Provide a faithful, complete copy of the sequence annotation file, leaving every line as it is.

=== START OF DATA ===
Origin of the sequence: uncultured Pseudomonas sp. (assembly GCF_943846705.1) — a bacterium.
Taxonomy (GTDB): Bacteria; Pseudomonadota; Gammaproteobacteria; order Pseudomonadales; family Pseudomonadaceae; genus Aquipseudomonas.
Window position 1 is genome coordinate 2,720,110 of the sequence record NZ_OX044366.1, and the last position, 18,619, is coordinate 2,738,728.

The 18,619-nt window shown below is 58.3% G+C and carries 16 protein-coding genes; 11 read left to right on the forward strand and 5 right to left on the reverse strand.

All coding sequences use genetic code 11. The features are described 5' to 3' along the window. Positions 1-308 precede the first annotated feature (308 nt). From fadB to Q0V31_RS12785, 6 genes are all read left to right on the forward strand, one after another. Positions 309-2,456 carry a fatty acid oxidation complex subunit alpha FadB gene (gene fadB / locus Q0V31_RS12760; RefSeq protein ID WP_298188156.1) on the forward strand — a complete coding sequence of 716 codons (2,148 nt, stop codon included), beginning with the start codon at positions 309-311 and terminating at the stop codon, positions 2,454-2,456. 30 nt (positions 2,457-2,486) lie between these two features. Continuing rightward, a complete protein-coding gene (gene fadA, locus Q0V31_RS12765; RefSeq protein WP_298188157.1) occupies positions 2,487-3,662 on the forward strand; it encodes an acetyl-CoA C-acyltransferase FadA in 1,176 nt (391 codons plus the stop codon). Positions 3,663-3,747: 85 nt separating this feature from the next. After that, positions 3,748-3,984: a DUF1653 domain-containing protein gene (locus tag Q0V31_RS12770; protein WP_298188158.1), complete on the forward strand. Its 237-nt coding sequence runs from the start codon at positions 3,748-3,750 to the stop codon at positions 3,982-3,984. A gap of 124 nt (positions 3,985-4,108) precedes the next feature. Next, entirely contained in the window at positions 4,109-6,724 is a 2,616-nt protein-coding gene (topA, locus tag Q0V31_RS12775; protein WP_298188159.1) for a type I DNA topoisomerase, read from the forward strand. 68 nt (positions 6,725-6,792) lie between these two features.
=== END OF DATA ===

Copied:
Origin of the sequence: uncultured Pseudomonas sp. (assembly GCF_943846705.1) — a bacterium.
Taxonomy (GTDB): Bacteria; Pseudomonadota; Gammaproteobacteria; order Pseudomonadales; family Pseudomonadaceae; genus Aquipseudomonas.
Window position 1 is genome coordinate 2,720,110 of the sequence record NZ_OX044366.1, and the last position, 18,619, is coordinate 2,738,728.

The 18,619-nt window shown below is 58.3% G+C and carries 16 protein-coding genes; 11 read left to right on the forward strand and 5 right to left on the reverse strand.

All coding sequences use genetic code 11. The features are described 5' to 3' along the window. Positions 1-308 precede the first annotated feature (308 nt). From fadB to Q0V31_RS12785, 6 genes are all read left to right on the forward strand, one after another. Positions 309-2,456 carry a fatty acid oxidation complex subunit alpha FadB gene (gene fadB / locus Q0V31_RS12760; RefSeq protein ID WP_298188156.1) on the forward strand — a complete coding sequence of 716 codons (2,148 nt, stop codon included), beginning with the start codon at positions 309-311 and terminating at the stop codon, positions 2,454-2,456. 30 nt (positions 2,457-2,486) lie between these two features. Continuing rightward, a complete protein-coding gene (gene fadA, locus Q0V31_RS12765; RefSeq protein WP_298188157.1) occupies positions 2,487-3,662 on the forward strand; it encodes an acetyl-CoA C-acyltransferase FadA in 1,176 nt (391 codons plus the stop codon). Positions 3,663-3,747: 85 nt separating this feature from the next. After that, positions 3,748-3,984: a DUF1653 domain-containing protein gene (locus tag Q0V31_RS12770; protein WP_298188158.1), complete on the forward strand. Its 237-nt coding sequence runs from the start codon at positions 3,748-3,750 to the stop codon at positions 3,982-3,984. A gap of 124 nt (positions 3,985-4,108) precedes the next feature. Next, entirely contained in the window at positions 4,109-6,724 is a 2,616-nt protein-coding gene (topA, locus tag Q0V31_RS12775; protein WP_298188159.1) for a type I DNA topoisomerase, read from the forward strand. 68 nt (positions 6,725-6,792) lie between these two features.